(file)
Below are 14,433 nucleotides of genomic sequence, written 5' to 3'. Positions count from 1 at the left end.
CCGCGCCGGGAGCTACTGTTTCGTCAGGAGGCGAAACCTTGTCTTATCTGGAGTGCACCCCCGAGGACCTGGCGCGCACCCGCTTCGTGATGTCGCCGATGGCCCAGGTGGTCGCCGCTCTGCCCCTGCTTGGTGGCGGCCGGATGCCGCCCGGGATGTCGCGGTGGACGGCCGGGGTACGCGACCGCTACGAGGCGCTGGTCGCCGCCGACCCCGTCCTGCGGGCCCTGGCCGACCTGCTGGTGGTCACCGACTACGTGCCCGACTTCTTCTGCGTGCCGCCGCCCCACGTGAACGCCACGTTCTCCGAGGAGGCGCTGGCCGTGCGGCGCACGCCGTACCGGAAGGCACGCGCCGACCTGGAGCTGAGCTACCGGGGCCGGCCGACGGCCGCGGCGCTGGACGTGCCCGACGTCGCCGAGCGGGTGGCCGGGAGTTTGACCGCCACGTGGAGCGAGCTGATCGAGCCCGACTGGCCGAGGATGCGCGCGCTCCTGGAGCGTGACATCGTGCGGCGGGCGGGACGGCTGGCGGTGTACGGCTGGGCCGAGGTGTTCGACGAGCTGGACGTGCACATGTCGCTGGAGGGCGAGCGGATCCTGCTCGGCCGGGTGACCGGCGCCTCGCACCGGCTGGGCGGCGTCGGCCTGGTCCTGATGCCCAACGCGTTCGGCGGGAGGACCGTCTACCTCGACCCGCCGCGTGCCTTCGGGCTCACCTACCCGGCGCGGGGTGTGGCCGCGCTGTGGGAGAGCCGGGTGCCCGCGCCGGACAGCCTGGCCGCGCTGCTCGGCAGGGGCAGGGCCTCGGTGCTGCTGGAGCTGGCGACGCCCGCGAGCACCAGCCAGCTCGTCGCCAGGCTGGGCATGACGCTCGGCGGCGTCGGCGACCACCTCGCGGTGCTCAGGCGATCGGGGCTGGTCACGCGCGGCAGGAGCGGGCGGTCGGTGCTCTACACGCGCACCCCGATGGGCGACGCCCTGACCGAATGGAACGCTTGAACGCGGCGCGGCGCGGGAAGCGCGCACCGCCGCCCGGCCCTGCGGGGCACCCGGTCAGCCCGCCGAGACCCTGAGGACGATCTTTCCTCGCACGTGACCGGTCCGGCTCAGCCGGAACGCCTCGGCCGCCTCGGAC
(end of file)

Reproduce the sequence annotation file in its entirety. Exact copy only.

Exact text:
Below are 14,433 nucleotides of genomic sequence, written 5' to 3'. Positions count from 1 at the left end.
CCGCGCCGGGAGCTACTGTTTCGTCAGGAGGCGAAACCTTGTCTTATCTGGAGTGCACCCCCGAGGACCTGGCGCGCACCCGCTTCGTGATGTCGCCGATGGCCCAGGTGGTCGCCGCTCTGCCCCTGCTTGGTGGCGGCCGGATGCCGCCCGGGATGTCGCGGTGGACGGCCGGGGTACGCGACCGCTACGAGGCGCTGGTCGCCGCCGACCCCGTCCTGCGGGCCCTGGCCGACCTGCTGGTGGTCACCGACTACGTGCCCGACTTCTTCTGCGTGCCGCCGCCCCACGTGAACGCCACGTTCTCCGAGGAGGCGCTGGCCGTGCGGCGCACGCCGTACCGGAAGGCACGCGCCGACCTGGAGCTGAGCTACCGGGGCCGGCCGACGGCCGCGGCGCTGGACGTGCCCGACGTCGCCGAGCGGGTGGCCGGGAGTTTGACCGCCACGTGGAGCGAGCTGATCGAGCCCGACTGGCCGAGGATGCGCGCGCTCCTGGAGCGTGACATCGTGCGGCGGGCGGGACGGCTGGCGGTGTACGGCTGGGCCGAGGTGTTCGACGAGCTGGACGTGCACATGTCGCTGGAGGGCGAGCGGATCCTGCTCGGCCGGGTGACCGGCGCCTCGCACCGGCTGGGCGGCGTCGGCCTGGTCCTGATGCCCAACGCGTTCGGCGGGAGGACCGTCTACCTCGACCCGCCGCGTGCCTTCGGGCTCACCTACCCGGCGCGGGGTGTGGCCGCGCTGTGGGAGAGCCGGGTGCCCGCGCCGGACAGCCTGGCCGCGCTGCTCGGCAGGGGCAGGGCCTCGGTGCTGCTGGAGCTGGCGACGCCCGCGAGCACCAGCCAGCTCGTCGCCAGGCTGGGCATGACGCTCGGCGGCGTCGGCGACCACCTCGCGGTGCTCAGGCGATCGGGGCTGGTCACGCGCGGCAGGAGCGGGCGGTCGGTGCTCTACACGCGCACCCCGATGGGCGACGCCCTGACCGAATGGAACGCTTGAACGCGGCGCGGCGCGGGAAGCGCGCACCGCCGCCCGGCCCTGCGGGGCACCCGGTCAGCCCGCCGAGACCCTGAGGACGATCTTTCCTCGCACGTGACCGGTCCGGCTCAGCCGGAACGCCTCGGCCGCCTCGGAC